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  • Chaitanya - Wednesday, August 22, 2012 - link

    Like my previous comments about Lite-On and Plextor, Archos also seems to be exploring new technologies in order to sustain business. I am sure many of the previous archos users surely will miss the old video players when portable players meant either buying an iPod or other MP3 players which only played music and had tiny storage with grey scale displays. Reply
  • PubFiction - Friday, August 24, 2012 - link

    You forgot to mention that Archos and Rio pretty much invented the MP3 player that apple would copy. Thats kind how it works though, sadly they never had the advertising budget to both show off what they had before anyone else or to secure the supplies to put together the best hardware. Big companies like apple, MS and google just nab up the ideas of the real innovators and then get all the credit. Reply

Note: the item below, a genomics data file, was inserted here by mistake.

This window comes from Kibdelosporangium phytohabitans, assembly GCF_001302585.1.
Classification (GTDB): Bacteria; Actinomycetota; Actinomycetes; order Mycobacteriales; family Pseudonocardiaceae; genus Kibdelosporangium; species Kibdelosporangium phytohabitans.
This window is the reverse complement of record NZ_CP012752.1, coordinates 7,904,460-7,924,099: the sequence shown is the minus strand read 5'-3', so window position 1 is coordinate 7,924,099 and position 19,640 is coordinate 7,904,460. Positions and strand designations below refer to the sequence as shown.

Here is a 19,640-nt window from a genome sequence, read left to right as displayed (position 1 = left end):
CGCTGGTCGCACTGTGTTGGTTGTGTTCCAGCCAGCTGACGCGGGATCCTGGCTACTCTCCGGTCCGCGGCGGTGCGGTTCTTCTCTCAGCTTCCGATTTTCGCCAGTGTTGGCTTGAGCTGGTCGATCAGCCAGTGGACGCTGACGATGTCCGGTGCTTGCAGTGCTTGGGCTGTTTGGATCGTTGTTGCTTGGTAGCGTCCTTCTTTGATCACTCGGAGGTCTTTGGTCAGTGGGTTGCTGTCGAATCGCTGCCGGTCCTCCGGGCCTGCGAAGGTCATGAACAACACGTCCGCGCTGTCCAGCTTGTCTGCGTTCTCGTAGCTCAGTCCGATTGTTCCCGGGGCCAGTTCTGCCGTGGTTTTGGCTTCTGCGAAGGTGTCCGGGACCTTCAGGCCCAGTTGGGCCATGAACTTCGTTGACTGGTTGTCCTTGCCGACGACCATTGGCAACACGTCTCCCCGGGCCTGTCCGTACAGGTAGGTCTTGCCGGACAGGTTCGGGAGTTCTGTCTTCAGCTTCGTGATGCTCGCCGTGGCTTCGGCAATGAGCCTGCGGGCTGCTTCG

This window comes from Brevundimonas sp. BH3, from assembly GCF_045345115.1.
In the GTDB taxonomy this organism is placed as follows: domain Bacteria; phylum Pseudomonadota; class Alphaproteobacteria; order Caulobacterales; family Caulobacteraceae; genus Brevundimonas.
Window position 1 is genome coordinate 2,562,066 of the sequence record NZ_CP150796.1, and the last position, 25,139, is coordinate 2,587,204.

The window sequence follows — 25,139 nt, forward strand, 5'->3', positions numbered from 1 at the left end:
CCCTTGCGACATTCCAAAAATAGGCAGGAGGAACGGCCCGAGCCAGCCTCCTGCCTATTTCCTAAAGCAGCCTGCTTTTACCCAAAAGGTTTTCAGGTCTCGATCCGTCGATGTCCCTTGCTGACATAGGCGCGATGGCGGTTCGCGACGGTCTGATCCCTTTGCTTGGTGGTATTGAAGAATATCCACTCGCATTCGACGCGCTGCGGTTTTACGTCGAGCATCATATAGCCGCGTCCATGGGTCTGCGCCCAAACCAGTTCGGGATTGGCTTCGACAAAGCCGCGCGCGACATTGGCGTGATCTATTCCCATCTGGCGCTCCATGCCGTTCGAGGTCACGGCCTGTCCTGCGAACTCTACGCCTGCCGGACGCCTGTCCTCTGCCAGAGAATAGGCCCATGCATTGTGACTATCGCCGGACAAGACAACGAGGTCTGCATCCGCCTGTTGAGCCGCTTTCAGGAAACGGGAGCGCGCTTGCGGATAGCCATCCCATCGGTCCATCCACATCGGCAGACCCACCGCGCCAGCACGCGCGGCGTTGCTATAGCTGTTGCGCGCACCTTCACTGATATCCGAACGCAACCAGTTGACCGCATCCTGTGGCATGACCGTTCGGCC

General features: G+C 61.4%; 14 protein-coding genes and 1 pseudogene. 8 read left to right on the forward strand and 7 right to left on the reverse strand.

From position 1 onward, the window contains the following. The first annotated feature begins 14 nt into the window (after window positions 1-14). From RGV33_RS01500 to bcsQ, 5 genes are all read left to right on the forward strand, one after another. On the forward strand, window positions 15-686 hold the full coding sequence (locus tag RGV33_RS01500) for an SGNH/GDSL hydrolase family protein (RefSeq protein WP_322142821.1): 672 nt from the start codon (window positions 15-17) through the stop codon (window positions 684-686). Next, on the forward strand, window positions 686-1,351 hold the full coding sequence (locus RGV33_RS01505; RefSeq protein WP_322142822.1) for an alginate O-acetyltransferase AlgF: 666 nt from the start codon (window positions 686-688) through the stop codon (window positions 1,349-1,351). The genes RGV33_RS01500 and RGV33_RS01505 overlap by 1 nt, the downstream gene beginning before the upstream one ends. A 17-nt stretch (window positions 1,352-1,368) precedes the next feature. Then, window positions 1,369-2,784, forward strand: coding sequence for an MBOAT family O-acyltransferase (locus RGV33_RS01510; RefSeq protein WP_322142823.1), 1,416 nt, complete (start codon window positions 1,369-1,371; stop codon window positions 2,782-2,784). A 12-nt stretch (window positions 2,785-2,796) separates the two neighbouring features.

• tbutler - Friday, August 24, 2012 - link

    Nope, sorry. I had a Rio 500, a Nomad Jukebox, an Archos Jukebox, and a first-gen iPod, and this is dead wrong.

    The Rio was cute, and the interface wasn't a handicap given the capacity, but the capacity was simply anemic - with the largest-capacity SmartMedia card, you could store maybe 2-3 albums' worth of music on it, and you had to explicitly switch between internal and card storage.. a real pain. So not terribly useful.

    The Nomad Jukebox, which came out before the Archos and iPod, fixed the capacity issue... but the browsing interface was utterly atrocious, and the only way I found it usable was to build playlists on the computer and just run them from the Jukebox. It was also huge even at the time, larger and heavier than contemporary portable CD players, with a tiny and hard-to-read screen in the center.